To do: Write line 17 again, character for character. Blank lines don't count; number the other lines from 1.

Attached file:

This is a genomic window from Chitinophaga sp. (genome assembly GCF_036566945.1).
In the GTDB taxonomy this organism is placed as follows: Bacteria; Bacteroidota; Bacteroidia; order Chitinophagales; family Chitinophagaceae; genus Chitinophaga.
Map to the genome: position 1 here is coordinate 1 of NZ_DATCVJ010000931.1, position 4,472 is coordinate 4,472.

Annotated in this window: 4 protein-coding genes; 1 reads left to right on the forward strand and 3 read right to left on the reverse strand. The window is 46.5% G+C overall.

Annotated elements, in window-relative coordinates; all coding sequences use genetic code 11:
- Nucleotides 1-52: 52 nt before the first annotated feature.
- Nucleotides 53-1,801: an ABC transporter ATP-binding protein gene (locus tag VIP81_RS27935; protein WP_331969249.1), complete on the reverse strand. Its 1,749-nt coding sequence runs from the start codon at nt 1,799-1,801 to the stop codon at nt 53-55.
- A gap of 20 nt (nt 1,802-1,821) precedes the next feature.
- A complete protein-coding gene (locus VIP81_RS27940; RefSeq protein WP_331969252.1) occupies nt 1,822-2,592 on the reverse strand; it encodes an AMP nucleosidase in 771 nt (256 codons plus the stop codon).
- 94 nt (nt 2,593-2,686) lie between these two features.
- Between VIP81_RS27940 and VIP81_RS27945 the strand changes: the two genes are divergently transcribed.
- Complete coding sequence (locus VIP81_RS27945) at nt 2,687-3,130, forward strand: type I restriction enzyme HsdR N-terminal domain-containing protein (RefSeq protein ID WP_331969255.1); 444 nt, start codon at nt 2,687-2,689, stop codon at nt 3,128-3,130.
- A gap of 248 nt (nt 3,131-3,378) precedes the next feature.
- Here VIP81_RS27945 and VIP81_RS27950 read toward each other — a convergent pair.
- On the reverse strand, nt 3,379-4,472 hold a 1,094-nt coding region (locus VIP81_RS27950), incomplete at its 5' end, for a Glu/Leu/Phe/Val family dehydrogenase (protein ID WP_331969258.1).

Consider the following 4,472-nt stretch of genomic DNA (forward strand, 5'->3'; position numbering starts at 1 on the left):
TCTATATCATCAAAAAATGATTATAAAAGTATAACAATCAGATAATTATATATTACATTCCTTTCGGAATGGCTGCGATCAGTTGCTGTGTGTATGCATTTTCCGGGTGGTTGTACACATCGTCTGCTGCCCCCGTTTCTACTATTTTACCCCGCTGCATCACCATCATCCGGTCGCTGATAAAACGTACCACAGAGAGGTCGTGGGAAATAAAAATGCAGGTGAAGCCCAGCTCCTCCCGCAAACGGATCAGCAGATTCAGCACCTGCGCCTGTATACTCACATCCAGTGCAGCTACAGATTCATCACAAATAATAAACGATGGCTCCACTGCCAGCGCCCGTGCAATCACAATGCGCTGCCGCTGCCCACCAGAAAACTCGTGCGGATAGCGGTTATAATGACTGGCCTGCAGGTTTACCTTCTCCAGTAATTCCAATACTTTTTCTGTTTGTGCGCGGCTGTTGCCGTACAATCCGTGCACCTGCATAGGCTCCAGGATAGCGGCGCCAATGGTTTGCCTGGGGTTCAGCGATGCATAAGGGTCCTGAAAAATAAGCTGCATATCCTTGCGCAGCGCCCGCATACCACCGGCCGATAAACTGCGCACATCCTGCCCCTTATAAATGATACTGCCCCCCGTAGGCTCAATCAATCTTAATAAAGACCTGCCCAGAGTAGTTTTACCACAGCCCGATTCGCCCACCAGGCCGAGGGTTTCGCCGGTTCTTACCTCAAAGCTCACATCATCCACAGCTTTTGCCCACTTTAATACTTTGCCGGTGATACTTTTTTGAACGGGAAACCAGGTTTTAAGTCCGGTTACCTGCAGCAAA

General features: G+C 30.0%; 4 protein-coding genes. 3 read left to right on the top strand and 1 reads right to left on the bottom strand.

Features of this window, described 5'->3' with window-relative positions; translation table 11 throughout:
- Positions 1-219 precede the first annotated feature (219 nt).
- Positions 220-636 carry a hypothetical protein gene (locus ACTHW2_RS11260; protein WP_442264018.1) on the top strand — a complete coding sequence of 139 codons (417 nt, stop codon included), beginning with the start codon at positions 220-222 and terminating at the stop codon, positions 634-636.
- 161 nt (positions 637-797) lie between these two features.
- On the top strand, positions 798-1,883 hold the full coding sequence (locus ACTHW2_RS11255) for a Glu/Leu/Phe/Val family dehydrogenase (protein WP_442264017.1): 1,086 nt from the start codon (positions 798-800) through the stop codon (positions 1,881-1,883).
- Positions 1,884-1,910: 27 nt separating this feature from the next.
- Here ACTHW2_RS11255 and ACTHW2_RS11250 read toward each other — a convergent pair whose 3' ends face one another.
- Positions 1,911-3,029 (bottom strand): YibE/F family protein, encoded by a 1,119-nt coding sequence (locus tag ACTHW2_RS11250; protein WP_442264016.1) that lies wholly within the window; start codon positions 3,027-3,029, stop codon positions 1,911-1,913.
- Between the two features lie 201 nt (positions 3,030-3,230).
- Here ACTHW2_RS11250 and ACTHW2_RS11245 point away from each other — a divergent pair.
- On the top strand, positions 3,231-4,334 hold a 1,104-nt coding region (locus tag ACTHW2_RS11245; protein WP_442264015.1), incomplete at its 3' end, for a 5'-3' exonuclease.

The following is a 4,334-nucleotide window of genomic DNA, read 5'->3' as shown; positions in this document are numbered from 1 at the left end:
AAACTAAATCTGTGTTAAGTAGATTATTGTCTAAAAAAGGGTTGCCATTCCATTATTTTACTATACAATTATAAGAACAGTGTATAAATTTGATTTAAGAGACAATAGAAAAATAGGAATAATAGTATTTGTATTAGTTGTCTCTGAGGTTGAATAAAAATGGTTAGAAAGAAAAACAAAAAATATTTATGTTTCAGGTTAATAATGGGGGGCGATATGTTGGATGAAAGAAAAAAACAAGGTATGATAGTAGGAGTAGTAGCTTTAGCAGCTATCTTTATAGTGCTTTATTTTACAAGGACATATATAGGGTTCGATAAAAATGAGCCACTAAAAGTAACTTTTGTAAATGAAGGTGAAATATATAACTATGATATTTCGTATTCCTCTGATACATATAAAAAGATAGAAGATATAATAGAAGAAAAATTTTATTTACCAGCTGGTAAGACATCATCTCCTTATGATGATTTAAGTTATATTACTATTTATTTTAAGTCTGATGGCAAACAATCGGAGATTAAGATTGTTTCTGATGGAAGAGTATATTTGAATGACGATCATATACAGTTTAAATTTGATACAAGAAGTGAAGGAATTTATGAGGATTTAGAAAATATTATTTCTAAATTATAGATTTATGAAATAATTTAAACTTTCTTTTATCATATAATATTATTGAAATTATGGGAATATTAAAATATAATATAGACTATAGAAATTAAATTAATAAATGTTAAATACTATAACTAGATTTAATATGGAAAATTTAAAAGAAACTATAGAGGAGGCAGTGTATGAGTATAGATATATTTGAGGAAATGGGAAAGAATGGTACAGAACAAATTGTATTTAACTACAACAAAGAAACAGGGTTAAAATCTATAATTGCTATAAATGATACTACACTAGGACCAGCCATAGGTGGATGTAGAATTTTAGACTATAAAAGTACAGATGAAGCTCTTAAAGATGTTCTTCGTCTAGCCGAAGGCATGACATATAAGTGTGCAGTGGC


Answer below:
TCTATATCATCAAAAAATGATTATAAAAGTATAACAATCAGATAATTATATATTACATTCCTTTCGGAATGGCTGCGATCAGTTGCTGTGTGTATGCATTTTCCGGGTGGTTGTACACATCGTCTGCTGCCCCCGTTTCTACTATTTTACCCCGCTGCATCACCATCATCCGGTCGCTGATAAAACGTACCACAGAGAGGTCGTGGGAAATAAAAATGCAGGTGAAGCCCAGCTCCTCCCGCAAACGGATCAGCAGATTCAGCACCTGCGCCTGTATACTCACATCCAGTGCAGCTACAGATTCATCACAAATAATAAACGATGGCTCCACTGCCAGCGCCCGTGCAATCACAATGCGCTGCCGCTGCCCACCAGAAAACTCGTGCGGATAGCGGTTATAATGACTGGCCTGCAGGTTTACCTTCTCCAGTAATTCCAATACTTTTTCTGTTTGTGCGCGGCTGTTGCCGTACAATCCGTGCACCTGCATAGGCTCCAGGATAGCGGCGCCAATGGTTTGCCTGGGGTTCAGCGATGCATAAGGGTCCTGAAAAATAAGCTGCATATCCTTGCGCAGCGCCCGCATACCACCGGCCGATAAACTGCGCACATCCTGCCCCTTATAAATGATACTGCCCCCCGTAGGCTCAATCAATCTTAATAAAGACCTGCCCAGAGTAGTTTTACCACAGCCCGATTCGCCCACCAGGCCGAGGGTTTCGCCGGTTCTTACCTCAAAGCTCACATCATCCACAGCTTTTGCCCACTTTAATACTTTGCCGGTGATACTTTTTTGAACGGGAAACCAGGTTTTAAGTCCGGTTACCTGCAGCAAA